An early warning system for Beekeepers

By Geoff Williams1 & William Rowe2

1Department of Entomology & Plant Pathology, Auburn University, Auburn
2The Alabama Cooperative Extension System, Fairhope

Early warning systems are ever so important to disaster risk reduction plans that strive to prevent loss of life and prevent economic impact. Alabama makes extensive use of NOAA’s Severe Weather and Hurricane Warning systems. Likewise, the state has an emergency management system that works to prevent, prepare and recover from unfortunate disasters that strike us.

Pivotal to the success of early warning systems are four key elements – 1. risk knowledge, 2. technical monitoring and warning, 3. communication and dissemination of warnings, and 4. community response capability (Wiltshire, 2006).

Early warning systems are typically associated with major physical disturbances – hurricanes and tornadoes for example. Nowadays, advances in technology and communication mean that beekeepers could also benefit from an early warning system.

One purpose of the Bee Informed Partnership’s Sentinel Apiary Program (https://beeinformed.org/programs/sentinel/) is to develop an early warning system for beekeepers to rapidly communicate information about varroa mite and nosema infestation levels, as well as honey production and nutritional needs.

For stressors of honey bees, risk knowledge and community response capability are sub-par (if they exist at all). But for varroa, we have a fighting chance, particularly as scientists and beekeepers continue to seek more sustainable solutions for its management.

For example:

  1. Risk knowledge – There is no question that varroa is bad news. We know it!

  2. Technical monitoring – Several tools exist to monitor for varroa, including sticky boards, sugar shakes, and alcohol washes (https://honeybeehealthcoalition.org/varroa/). In the case of BIP’s Sentinel Apiary Program, beekeepers simply collect bees from their colonies monthly between May and October, and mail them to the University of Maryland for analysis.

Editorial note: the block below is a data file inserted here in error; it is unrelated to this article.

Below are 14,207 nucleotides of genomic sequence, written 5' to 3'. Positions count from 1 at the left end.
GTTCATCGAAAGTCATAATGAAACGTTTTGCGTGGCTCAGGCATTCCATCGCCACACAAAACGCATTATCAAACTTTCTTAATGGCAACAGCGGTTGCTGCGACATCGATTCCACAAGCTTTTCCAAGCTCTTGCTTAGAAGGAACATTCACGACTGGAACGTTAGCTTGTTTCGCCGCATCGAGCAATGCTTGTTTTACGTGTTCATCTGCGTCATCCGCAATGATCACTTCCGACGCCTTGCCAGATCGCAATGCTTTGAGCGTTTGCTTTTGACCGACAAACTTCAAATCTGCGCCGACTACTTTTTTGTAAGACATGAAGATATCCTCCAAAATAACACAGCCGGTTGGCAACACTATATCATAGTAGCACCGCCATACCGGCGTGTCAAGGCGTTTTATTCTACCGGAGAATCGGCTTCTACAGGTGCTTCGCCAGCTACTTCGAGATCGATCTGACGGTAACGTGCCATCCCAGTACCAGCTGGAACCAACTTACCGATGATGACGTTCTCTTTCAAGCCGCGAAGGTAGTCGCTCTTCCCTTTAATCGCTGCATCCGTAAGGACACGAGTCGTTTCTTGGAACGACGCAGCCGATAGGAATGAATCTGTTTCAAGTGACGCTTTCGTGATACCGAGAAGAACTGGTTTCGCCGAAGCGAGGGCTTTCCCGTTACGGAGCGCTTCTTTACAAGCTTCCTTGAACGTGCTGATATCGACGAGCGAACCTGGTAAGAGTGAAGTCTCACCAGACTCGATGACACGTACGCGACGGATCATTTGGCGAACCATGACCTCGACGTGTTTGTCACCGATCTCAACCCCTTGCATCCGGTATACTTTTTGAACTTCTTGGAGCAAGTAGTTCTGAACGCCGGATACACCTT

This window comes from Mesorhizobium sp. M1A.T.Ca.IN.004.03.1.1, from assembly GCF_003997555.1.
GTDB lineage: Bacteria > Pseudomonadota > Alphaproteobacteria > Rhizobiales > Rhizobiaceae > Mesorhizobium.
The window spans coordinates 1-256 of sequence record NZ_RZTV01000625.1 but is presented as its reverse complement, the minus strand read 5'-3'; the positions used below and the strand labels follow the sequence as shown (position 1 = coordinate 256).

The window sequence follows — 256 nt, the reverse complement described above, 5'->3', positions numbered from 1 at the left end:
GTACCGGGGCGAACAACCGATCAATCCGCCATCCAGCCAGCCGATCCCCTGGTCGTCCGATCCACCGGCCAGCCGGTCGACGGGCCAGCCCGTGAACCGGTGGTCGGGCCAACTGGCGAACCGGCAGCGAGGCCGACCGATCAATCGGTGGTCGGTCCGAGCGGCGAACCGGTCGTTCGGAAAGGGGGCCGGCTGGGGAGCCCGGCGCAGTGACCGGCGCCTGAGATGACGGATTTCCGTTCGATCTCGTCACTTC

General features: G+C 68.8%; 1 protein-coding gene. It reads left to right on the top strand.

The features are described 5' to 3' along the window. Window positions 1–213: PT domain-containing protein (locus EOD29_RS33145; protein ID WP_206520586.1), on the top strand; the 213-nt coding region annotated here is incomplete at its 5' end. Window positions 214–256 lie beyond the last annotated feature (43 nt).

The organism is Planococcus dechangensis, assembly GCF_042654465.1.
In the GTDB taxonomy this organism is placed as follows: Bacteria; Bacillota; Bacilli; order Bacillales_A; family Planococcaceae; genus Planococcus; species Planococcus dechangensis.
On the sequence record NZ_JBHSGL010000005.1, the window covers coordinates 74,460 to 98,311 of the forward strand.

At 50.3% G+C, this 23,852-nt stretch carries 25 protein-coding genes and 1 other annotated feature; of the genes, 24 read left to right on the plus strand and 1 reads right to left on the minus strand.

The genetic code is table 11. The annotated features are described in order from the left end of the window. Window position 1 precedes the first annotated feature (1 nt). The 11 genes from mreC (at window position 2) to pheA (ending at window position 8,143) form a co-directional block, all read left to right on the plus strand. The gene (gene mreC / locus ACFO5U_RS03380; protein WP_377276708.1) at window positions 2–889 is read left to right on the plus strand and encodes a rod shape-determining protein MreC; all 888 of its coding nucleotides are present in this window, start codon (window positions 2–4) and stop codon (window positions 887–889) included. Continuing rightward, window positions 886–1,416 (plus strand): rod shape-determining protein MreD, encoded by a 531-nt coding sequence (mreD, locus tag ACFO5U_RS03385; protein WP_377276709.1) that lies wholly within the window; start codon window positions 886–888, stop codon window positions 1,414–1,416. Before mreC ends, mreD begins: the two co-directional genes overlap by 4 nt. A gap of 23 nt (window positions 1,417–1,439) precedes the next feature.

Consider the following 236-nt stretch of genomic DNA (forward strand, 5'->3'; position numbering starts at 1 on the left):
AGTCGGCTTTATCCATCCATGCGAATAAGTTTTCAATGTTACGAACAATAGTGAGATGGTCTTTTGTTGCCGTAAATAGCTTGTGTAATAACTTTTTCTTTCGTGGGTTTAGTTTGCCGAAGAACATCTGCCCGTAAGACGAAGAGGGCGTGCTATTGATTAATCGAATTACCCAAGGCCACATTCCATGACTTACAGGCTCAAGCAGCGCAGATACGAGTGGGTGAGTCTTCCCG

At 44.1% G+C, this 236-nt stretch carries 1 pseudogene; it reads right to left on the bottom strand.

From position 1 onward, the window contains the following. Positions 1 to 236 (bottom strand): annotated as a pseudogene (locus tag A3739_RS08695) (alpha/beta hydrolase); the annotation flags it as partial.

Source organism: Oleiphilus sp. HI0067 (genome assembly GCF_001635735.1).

3. Communication and dissemination of warnings – A quick email from the BIP lab to participating beekeepers, or an update of the Sentinel Apiary Program’s ‘Varroa’ (https://bip2.beeinformed.org/sentinel/) or MiteCheck (https://bip2.beeinformed.org/mitecheck/) maps, can quickly alert beekeepers about regional varroa levels.

  4. Community response capability – Several tools (e.g. chemicals) are available for responding to high varroa levels. Remember to use them judiciously, diversify their use, and try to prevent high levels of infestation in the first place by using cultural techniques like drone brood removal or breaks in the brood cycle.

Each year, the Sentinel Apiary Program starts monitoring for varroa and nosema in May.

As Auburn University’s Bee Lab awaits those first results, we can at least reflect on trends in the weight of our colonies. Advances in hive scales and online platforms means that you can too!

It looks like nectar production has slowed in our region (Fig. 1). A quick look at the Bee Informed Partnership’s site (https://bip2.beeinformed.org/hive-scales/public) suggests another participant a few hours north of us – in Birmingham – is observing a similar trend.

Capture_Raleigh'sYard_HiveScale_25May2018

Fig. 1. Hive scale data from the Auburn University Bee Lab between 4-25 May 2018. In the top graph, the orange line illustrates hive weight; the green line illustrates ambient temperature. After May 16, hive weight leveled out.

Having these kinds of information spread to beekeepers around the state will allow us to be proactive rather than reactive! Please consider joining these early warning efforts – either as a participant or as an observer. The tool will grow in power as more become involved.


References

Wiltshire, Alison (2006). Developing Early Warning Systems: A Checklist. Proceedings of the 3rd International Conference on Early Warning EWC III, Bonn, Germany. https://www.unisdr.org/2006/ppew/info-resources/ewc3/checklist/English.pdf (Accessed 25 May 2018).


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